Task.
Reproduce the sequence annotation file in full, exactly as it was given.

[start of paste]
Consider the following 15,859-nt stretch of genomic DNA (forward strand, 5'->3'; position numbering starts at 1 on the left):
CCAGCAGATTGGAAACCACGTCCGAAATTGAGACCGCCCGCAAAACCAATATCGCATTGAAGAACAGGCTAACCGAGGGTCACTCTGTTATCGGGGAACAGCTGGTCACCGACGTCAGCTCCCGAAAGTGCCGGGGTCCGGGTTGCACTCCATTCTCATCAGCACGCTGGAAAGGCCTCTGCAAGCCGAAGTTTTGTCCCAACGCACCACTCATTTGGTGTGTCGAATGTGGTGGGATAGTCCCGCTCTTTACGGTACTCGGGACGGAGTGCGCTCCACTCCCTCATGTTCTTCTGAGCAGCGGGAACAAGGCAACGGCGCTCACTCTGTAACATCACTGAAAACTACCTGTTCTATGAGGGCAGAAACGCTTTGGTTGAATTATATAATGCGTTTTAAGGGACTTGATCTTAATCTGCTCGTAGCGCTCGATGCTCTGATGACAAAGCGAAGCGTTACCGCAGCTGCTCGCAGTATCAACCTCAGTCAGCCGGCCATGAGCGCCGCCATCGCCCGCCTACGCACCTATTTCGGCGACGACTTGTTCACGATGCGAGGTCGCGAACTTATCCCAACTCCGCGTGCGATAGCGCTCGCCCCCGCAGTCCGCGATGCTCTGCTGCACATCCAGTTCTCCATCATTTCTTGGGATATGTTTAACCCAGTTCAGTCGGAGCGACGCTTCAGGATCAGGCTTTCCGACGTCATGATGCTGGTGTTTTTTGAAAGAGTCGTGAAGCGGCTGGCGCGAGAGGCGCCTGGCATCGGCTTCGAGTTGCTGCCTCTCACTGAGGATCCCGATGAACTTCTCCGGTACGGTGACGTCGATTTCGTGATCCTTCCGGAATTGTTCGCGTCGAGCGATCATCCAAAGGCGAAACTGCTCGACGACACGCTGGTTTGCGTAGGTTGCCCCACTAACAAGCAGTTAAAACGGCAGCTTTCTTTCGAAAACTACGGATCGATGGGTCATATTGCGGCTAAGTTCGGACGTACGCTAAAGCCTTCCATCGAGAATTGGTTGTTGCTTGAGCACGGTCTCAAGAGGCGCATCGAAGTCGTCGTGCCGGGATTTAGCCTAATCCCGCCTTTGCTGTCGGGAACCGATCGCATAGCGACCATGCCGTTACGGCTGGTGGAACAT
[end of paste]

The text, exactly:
Consider the following 15,859-nt stretch of genomic DNA (forward strand, 5'->3'; position numbering starts at 1 on the left):
CCAGCAGATTGGAAACCACGTCCGAAATTGAGACCGCCCGCAAAACCAATATCGCATTGAAGAACAGGCTAACCGAGGGTCACTCTGTTATCGGGGAACAGCTGGTCACCGACGTCAGCTCCCGAAAGTGCCGGGGTCCGGGTTGCACTCCATTCTCATCAGCACGCTGGAAAGGCCTCTGCAAGCCGAAGTTTTGTCCCAACGCACCACTCATTTGGTGTGTCGAATGTGGTGGGATAGTCCCGCTCTTTACGGTACTCGGGACGGAGTGCGCTCCACTCCCTCATGTTCTTCTGAGCAGCGGGAACAAGGCAACGGCGCTCACTCTGTAACATCACTGAAAACTACCTGTTCTATGAGGGCAGAAACGCTTTGGTTGAATTATATAATGCGTTTTAAGGGACTTGATCTTAATCTGCTCGTAGCGCTCGATGCTCTGATGACAAAGCGAAGCGTTACCGCAGCTGCTCGCAGTATCAACCTCAGTCAGCCGGCCATGAGCGCCGCCATCGCCCGCCTACGCACCTATTTCGGCGACGACTTGTTCACGATGCGAGGTCGCGAACTTATCCCAACTCCGCGTGCGATAGCGCTCGCCCCCGCAGTCCGCGATGCTCTGCTGCACATCCAGTTCTCCATCATTTCTTGGGATATGTTTAACCCAGTTCAGTCGGAGCGACGCTTCAGGATCAGGCTTTCCGACGTCATGATGCTGGTGTTTTTTGAAAGAGTCGTGAAGCGGCTGGCGCGAGAGGCGCCTGGCATCGGCTTCGAGTTGCTGCCTCTCACTGAGGATCCCGATGAACTTCTCCGGTACGGTGACGTCGATTTCGTGATCCTTCCGGAATTGTTCGCGTCGAGCGATCATCCAAAGGCGAAACTGCTCGACGACACGCTGGTTTGCGTAGGTTGCCCCACTAACAAGCAGTTAAAACGGCAGCTTTCTTTCGAAAACTACGGATCGATGGGTCATATTGCGGCTAAGTTCGGACGTACGCTAAAGCCTTCCATCGAGAATTGGTTGTTGCTTGAGCACGGTCTCAAGAGGCGCATCGAAGTCGTCGTGCCGGGATTTAGCCTAATCCCGCCTTTGCTGTCGGGAACCGATCGCATAGCGACCATGCCGTTACGGCTGGTGGAACAT